By Mia Hunt

Office rents in Dublin on the rise

Strong occupier demand and a lack of supply have pushed up the city’s rents – and they look set to rise further still.

Dublin continued to see significant rental growth in 2016 driven by strong occupier demand and a lack of supply, according to the latest figures from Savills. Headline rents for prime offices grew from €57.50/sq ft to €60/sq ft (£49.50/sq ft to £52/sq ft), while top rents for secondary space ranged from €22/sq ft to €27.50/sq ft.

Letting activity remained strong too. While below the record high of 2015 when 283,932 sq m (3m sq ft) of deals occurred, it was still well above the long-term average, at 224,834 sq m.

The three largest lettings in 2016 – all pre-lets – were Amazon’s move into the Vertium building; accountant Grant Thornton’s letting at City Quay; and the National Treasury Management Agency’s decision to take space at Dublin Landings.

The overall vacancy rate in Dublin has declined rapidly and currently stands at 9.02%. The most sought-after areas of Dublin such as the Central Business District (CBD) and the Docklands have the lowest rates, at 4.84% and 2.65% respectively.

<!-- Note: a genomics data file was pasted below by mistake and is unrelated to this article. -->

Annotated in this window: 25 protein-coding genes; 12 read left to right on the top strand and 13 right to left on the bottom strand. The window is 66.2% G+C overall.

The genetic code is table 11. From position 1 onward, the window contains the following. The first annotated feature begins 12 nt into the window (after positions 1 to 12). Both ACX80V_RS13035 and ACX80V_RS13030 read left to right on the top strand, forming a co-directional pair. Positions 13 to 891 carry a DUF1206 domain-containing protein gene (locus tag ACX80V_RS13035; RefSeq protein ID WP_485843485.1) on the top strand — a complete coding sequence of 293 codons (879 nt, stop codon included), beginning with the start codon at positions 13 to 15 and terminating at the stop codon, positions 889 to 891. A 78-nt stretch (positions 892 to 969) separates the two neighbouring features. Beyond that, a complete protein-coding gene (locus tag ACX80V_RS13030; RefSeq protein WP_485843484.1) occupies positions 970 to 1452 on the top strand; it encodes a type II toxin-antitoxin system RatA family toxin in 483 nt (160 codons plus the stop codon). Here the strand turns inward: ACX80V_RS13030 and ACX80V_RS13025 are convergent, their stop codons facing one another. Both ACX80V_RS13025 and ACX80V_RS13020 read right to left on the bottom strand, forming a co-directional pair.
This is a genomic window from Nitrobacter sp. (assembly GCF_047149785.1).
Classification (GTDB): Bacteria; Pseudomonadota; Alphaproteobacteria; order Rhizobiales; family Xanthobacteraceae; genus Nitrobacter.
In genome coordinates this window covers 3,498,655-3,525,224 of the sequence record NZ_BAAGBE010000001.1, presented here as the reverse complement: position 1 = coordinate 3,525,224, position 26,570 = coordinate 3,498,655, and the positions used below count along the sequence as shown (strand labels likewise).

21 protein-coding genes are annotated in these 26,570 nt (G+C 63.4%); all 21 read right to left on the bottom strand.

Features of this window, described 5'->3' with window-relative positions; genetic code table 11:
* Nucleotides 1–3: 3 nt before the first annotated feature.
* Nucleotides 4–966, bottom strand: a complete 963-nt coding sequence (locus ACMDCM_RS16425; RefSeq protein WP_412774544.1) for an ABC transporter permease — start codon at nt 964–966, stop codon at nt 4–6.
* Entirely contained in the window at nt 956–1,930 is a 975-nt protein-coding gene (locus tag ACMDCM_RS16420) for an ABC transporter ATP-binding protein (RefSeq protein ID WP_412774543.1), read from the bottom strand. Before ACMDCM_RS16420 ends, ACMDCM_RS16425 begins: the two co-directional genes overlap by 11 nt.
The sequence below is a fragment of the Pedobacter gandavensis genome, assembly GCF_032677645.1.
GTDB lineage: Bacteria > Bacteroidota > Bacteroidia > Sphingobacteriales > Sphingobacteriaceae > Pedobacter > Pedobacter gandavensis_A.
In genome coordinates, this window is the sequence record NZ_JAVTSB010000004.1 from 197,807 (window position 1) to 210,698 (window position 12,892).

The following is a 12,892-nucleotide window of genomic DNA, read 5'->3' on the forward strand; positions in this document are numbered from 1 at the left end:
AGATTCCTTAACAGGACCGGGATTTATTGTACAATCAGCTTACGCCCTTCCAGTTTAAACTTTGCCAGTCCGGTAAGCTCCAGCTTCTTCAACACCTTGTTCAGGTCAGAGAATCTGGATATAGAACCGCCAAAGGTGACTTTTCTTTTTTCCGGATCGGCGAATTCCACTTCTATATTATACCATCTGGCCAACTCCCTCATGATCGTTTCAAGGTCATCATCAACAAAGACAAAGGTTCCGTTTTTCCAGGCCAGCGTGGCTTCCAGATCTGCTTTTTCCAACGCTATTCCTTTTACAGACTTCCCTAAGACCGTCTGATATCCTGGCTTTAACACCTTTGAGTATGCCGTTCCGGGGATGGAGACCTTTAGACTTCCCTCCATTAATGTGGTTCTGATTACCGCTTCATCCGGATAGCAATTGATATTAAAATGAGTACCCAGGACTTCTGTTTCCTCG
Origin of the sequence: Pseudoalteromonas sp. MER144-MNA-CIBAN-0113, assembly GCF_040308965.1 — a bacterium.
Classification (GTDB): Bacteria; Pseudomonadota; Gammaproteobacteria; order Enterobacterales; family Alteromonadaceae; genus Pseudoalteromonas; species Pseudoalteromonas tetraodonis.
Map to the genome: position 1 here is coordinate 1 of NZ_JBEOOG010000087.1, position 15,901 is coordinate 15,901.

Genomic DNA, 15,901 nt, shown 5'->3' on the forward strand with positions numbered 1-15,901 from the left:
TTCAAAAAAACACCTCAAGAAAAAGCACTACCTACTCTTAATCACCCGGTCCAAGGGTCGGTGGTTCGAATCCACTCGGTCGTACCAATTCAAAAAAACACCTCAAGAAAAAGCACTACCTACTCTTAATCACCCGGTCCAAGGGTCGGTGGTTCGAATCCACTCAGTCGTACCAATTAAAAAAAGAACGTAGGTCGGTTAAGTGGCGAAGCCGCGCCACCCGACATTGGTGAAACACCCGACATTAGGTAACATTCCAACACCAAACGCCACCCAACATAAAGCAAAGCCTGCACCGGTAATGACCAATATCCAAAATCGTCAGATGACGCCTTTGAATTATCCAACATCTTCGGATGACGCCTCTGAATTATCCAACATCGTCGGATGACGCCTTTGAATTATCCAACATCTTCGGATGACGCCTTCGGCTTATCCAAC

Controlled pace of supply

“The vacant office space is mostly inferior-quality space not sought by tenants and often deliberately held vacant pending refurbishment, redevelopment or sale,” says Cunningham. “Supply is responding to demand but at a controlled pace. There is potential for acceleration if pre-letting volumes increase, especially among multi-phase schemes in the Docklands in particular.”

There are currently 37 buildings on site totalling 362,321 sq m, mostly in the CBD where 32 buildings are under construction. Already, 43% – 157,000 sq m – is pre-committed to tenants or owner-occupiers.

“This level of development activity is needed, given that from 2010 to 2014 there was little or no office development in the city,” says Cunningham.

However, lack of finance for speculative developments is still an issue.

“We have observed a decline in excess of 52% in the possible volume of office space for delivery in 2018, when measured against the same tally in September 2015,” says Cunningham. “As a result, there is little chance of us reaching a point of oversupply in the near future. Indeed, over 70% of stock that will be delivered in H1 2017 is now committed.”